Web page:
# If $f:[a,b]\rightarrow \mathbb{R}$ is continuous on $[a,b]$ and $f(a)\neq f(b)$, then $f$ is stricly monotonic on some segment $[c,d]\subseteq [a,b]$?

Is the following statement true:

If $f:[a,b]\rightarrow \mathbb{R}$ is continuous on $[a,b]$ and $f(a)\neq f(b)$, then $f$ is stricly monotonic on some segment $[c,d]\subseteq [a,b]$?

It seems trivial when you draw an arbitrary curve and find the segment $[c,d]$. How about the proof? Indeed, if the statement is not correct, can we add some hypothesis to make it true?

Thanks a lot.

If you assume that $f$ has continuous derivative, then the statement becomes true: by the mean value theorem, $$f(b)-f(a) = f'(\xi) (b-a)$$ for some $\xi \in (a,b)$. But then, $$f'(\xi ) =\frac{f(b)-f(a)}{b-a}.$$ Since $f(b)\neq f(a)$, you get that either $f'(\xi) >0$ (or $f'(\xi)<0$). Moreover, the function $f'$ will have constant sign in a neighborhood of $\xi$, say $(\xi-\varepsilon,\xi+\varepsilon)$, because it is continuous. Hence, we conclude that $f$ is strictly increasing (or decreasing) in $(\xi-\varepsilon,\xi+\varepsilon)$, which contains a closed interval $[c,d]$.

Let me provde an answer which is somehow different in spirit of those in the MSE question Nowhere monotonic continuous function .

As for many such questions, it is very tricky to construct counter-examples, whereas probability can "easily" tell us that there are more counter-examples than examples actually.

I first start with an easy problem: Are there transcendental numbers? We know that there are many of them just because of cardinality, but it is rather difficult to exhibit an explicit one (for example you must show that $e$ is trascendental).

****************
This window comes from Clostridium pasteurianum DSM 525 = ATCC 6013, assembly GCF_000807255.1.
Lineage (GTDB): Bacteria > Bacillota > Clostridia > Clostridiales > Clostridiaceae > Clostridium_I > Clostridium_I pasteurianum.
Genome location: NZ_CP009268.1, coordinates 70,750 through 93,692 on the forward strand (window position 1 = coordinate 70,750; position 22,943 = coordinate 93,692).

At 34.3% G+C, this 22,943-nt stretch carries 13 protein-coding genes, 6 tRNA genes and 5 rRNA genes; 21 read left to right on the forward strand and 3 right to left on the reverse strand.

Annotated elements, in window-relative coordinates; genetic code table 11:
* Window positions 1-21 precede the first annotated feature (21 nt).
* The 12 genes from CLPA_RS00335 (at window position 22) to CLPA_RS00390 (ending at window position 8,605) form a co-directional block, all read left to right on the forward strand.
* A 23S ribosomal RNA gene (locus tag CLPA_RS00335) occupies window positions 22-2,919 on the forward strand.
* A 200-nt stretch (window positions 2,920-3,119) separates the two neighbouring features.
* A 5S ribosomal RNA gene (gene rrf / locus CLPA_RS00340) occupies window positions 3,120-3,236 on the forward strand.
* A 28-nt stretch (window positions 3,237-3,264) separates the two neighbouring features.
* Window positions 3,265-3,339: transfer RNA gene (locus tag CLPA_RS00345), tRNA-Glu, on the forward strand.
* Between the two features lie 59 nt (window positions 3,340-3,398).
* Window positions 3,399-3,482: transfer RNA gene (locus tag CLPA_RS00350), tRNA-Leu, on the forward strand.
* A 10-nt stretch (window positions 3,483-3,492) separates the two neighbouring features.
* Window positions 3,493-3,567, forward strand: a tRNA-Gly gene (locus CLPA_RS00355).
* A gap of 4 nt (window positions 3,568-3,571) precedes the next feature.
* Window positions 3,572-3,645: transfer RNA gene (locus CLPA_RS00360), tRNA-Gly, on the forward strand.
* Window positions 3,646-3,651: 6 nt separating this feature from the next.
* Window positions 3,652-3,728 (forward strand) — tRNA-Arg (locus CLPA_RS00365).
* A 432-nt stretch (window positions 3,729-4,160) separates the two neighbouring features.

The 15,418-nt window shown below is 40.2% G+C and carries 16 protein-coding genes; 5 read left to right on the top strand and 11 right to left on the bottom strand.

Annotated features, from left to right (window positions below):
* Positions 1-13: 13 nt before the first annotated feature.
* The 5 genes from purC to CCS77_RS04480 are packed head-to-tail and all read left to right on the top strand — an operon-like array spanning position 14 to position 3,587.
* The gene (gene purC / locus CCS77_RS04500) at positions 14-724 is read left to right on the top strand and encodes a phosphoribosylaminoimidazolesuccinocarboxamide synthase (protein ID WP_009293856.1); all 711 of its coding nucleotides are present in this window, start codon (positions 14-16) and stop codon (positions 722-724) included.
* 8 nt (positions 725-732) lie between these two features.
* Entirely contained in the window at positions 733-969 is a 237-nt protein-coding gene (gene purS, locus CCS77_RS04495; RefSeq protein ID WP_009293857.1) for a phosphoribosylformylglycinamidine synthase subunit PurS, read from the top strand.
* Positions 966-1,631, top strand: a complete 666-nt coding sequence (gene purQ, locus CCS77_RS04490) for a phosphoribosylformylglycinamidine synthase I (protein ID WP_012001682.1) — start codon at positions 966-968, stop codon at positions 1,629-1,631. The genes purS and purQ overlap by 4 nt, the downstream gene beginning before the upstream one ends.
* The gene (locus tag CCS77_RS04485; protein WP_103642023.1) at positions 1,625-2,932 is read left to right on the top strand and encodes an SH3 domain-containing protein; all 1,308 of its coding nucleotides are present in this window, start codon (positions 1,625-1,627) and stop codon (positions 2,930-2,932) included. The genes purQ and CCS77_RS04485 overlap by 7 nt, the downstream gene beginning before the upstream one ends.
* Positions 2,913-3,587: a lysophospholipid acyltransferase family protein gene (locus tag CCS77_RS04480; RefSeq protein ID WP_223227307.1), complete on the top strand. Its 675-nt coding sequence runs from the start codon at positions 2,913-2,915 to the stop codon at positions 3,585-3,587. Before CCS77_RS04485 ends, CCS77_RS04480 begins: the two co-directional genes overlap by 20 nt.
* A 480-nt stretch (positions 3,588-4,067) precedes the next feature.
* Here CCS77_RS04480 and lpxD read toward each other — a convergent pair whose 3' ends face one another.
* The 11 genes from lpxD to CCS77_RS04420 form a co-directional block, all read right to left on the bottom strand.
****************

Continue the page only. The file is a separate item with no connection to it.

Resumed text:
Now let $B=B(\omega):[0,1]\to\mathbf R$ be a Brownian motion defined on some probability space $(\Omega,\mathcal{B},\mathbf P)$. In a short sentence, the Brownian motion is the random continuous function and for this reason it should have many of the properties that "most" of continuous functions satisfy.

One key fact, consequence of Blumenthal's $0$-$1$ law, is that with probability $1$, the random function $B$ takes both positive and negative values on any small neighbourhood of zero.

A second key fact (which is actually in the definition of BM) is that for any $t>0$, the function $s\to B(t+s)-B(t)$ has the same law of a BM. This implies,just using translation in time, that $B(t+s)$ takes values both greater than $B(t)$ and less than $B(t)$ in any right neighbourhood of $t$.

This implies that with probability $1$, $B$ is nowhere monotonic.